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U.S. Director of National Intelligence James Clapper and CIA Director David Petraeus testify before the Senate Select Committee on Intelligence on Capitol Hill January 31, 2012.
A new key detail has emerged in the foiled underwear bomb plot: NPR's Dina Temple-Raston reports that a CIA informant posed as a suicide bomber in order to persuade the al-Qaida branch in Yemen to hand over a new, more sophisticated underwear bomb.
The Los Angeles Times was the first to report the news. The paper adds that the operation was a joint effort between the CIA and Saudi Arabian intelligence and once the informant received the bomb, he "arranged to deliver the explosive device to U.S. and other intelligence authorities waiting in another country, officials said Tuesday."
Officials have said that the bomber had been instructed by al-Qaida to choose a U.S.-bound flight to target but that the bomber, who we now know was a double agent, had not yet bought his tickets.
The informant is safe outside Yemen and the bomb is at the FBI's explosives lab in Quantico, Va. The bomb — a new, nonmetallic device designed in order to evade airport security — is thought to be the work of al-Qaida's top bomb maker, a 28-year-old Saudi named Ibrahim Hassan al-Asiri.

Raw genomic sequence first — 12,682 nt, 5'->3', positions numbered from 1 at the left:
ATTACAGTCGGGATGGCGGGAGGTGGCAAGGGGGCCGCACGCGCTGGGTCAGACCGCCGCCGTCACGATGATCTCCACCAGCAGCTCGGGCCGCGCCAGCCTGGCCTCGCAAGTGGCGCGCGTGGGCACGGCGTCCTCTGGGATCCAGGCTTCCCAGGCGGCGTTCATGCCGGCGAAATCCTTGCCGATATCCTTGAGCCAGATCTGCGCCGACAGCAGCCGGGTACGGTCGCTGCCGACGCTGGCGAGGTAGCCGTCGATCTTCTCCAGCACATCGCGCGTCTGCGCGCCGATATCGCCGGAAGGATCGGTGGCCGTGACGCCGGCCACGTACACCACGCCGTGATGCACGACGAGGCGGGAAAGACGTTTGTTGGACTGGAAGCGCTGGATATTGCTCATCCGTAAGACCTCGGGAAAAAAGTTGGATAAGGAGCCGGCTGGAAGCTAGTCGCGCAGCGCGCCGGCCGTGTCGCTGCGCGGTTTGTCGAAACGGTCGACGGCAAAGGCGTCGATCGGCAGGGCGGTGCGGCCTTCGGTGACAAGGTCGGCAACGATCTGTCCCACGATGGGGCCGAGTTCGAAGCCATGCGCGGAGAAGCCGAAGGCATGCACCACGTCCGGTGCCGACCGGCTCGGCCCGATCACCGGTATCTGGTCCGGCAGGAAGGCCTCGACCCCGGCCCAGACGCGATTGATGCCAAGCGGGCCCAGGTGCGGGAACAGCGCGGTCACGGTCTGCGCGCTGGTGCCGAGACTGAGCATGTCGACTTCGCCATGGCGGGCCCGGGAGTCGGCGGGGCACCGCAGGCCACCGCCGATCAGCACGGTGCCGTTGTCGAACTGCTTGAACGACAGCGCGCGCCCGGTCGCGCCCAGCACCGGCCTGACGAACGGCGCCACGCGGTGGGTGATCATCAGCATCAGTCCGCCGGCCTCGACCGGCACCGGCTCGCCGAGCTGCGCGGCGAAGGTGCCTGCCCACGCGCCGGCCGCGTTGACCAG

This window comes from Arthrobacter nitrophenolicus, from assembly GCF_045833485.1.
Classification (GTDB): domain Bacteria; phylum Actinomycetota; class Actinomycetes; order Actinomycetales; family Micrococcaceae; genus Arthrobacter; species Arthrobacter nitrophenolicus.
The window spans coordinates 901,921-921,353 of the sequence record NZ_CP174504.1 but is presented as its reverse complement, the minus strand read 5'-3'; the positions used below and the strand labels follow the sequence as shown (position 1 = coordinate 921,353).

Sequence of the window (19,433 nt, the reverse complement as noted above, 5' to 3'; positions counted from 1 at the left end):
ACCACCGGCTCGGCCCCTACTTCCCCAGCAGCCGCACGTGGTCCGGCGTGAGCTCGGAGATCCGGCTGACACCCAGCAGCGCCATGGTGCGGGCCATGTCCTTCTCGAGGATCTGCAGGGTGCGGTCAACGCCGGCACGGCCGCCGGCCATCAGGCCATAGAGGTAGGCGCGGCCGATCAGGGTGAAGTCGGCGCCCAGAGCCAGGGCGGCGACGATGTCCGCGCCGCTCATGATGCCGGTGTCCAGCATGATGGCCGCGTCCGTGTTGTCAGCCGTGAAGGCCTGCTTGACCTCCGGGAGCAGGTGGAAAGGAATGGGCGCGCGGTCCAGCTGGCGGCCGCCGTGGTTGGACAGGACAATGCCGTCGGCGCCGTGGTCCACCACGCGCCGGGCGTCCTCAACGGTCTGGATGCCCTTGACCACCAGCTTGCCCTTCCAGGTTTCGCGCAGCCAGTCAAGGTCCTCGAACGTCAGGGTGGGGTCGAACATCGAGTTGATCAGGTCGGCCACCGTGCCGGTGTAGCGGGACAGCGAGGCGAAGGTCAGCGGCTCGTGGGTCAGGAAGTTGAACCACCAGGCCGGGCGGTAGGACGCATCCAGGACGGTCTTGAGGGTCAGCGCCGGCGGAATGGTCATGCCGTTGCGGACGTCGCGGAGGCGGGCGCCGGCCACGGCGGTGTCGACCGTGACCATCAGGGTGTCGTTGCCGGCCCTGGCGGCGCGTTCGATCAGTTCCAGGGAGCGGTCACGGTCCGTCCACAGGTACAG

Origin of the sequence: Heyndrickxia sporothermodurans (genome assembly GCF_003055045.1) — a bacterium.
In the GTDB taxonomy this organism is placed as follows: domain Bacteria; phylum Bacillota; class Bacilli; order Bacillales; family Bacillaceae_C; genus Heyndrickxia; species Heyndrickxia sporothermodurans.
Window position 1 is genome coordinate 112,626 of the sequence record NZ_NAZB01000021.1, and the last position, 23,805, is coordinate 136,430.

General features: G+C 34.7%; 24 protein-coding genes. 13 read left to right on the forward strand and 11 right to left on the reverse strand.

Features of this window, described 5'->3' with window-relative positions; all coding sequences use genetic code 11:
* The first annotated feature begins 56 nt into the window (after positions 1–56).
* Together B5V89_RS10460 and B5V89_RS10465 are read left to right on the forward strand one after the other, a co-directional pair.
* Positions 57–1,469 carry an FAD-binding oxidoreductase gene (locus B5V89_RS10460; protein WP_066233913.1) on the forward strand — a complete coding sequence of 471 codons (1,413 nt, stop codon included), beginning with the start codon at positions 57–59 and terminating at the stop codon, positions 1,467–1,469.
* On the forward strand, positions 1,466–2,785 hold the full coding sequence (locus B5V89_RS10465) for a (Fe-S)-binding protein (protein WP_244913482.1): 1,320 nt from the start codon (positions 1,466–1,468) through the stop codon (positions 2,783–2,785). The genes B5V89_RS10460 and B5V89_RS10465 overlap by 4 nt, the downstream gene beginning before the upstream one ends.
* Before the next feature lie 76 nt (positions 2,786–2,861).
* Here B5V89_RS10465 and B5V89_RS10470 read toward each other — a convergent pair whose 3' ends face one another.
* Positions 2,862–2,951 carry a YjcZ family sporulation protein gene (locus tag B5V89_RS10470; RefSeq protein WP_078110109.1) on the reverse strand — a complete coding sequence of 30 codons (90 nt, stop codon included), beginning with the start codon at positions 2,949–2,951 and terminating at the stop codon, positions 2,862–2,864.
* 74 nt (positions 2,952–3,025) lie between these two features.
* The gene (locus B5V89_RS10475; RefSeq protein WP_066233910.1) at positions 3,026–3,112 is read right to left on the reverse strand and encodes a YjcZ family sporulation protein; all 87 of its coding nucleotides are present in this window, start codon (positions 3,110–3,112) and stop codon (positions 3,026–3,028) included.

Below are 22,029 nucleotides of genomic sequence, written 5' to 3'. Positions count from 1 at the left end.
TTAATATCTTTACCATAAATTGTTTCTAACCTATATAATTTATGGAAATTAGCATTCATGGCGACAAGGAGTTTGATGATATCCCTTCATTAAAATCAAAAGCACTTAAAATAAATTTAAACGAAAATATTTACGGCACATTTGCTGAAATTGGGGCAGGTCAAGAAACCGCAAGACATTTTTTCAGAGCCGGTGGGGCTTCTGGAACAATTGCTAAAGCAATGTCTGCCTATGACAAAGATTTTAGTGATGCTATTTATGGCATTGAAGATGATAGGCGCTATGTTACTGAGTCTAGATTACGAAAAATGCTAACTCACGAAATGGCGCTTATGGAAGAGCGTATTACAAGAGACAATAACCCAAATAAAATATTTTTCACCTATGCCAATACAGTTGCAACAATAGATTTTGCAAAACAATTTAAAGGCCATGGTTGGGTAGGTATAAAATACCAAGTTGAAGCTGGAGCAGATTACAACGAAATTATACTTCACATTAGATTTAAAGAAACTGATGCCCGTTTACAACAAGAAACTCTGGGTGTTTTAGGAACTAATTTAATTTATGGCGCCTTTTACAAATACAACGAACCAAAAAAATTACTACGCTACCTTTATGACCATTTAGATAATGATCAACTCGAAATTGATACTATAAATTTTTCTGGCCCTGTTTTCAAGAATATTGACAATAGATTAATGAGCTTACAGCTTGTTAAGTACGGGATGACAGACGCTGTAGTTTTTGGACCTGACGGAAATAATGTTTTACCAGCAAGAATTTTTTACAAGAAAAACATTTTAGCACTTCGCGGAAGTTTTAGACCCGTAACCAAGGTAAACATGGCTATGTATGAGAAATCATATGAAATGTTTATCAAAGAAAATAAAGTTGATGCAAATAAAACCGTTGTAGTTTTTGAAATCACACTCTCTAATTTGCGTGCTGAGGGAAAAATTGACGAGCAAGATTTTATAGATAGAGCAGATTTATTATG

Dina reports that the bomb "bears the hallmarks of Asiri's work, and appears to be an effort to improve on technology" used during the failed plot to blow up Northwest Airlines Flight 253 on Christmas Day in 2009.
The Times adds:
"The operation had an added benefit, however. It produced intelligence that helped U.S. authorities finally locate Fahd Mohammed Ahmed Quso, a top Al Qaeda operative in Yemen. Quso had been on the FBI's most wanted list for his alleged involvement in the bombing of the guided missile destroyer USS Cole in a Yemeni port in 2000. The FBI had offered a $5-million bounty for information leading to his capture.
"On Sunday, a CIA drone aircraft fired a missile that killed Quso as he stepped out of his car in Yemen, U.S. officials said."